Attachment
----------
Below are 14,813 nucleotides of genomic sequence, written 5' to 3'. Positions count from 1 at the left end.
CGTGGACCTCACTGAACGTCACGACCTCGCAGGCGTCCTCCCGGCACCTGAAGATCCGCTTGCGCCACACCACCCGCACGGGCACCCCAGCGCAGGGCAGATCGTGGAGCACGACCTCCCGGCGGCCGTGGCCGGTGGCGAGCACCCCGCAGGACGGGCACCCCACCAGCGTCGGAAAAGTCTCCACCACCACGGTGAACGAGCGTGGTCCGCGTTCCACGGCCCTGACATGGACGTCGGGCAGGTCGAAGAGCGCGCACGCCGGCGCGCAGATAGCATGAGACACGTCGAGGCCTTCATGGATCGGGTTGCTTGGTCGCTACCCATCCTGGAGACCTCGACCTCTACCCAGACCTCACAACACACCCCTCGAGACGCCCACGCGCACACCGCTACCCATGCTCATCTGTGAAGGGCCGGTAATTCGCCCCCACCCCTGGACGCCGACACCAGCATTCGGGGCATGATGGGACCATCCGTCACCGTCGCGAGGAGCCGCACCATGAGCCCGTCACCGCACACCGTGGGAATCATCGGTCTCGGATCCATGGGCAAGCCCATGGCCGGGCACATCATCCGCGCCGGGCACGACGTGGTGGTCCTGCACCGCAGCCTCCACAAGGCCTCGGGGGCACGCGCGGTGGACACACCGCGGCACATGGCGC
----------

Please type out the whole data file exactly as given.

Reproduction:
Below are 14,813 nucleotides of genomic sequence, written 5' to 3'. Positions count from 1 at the left end.
CGTGGACCTCACTGAACGTCACGACCTCGCAGGCGTCCTCCCGGCACCTGAAGATCCGCTTGCGCCACACCACCCGCACGGGCACCCCAGCGCAGGGCAGATCGTGGAGCACGACCTCCCGGCGGCCGTGGCCGGTGGCGAGCACCCCGCAGGACGGGCACCCCACCAGCGTCGGAAAAGTCTCCACCACCACGGTGAACGAGCGTGGTCCGCGTTCCACGGCCCTGACATGGACGTCGGGCAGGTCGAAGAGCGCGCACGCCGGCGCGCAGATAGCATGAGACACGTCGAGGCCTTCATGGATCGGGTTGCTTGGTCGCTACCCATCCTGGAGACCTCGACCTCTACCCAGACCTCACAACACACCCCTCGAGACGCCCACGCGCACACCGCTACCCATGCTCATCTGTGAAGGGCCGGTAATTCGCCCCCACCCCTGGACGCCGACACCAGCATTCGGGGCATGATGGGACCATCCGTCACCGTCGCGAGGAGCCGCACCATGAGCCCGTCACCGCACACCGTGGGAATCATCGGTCTCGGATCCATGGGCAAGCCCATGGCCGGGCACATCATCCGCGCCGGGCACGACGTGGTGGTCCTGCACCGCAGCCTCCACAAGGCCTCGGGGGCACGCGCGGTGGACACACCGCGGCACATGGCGC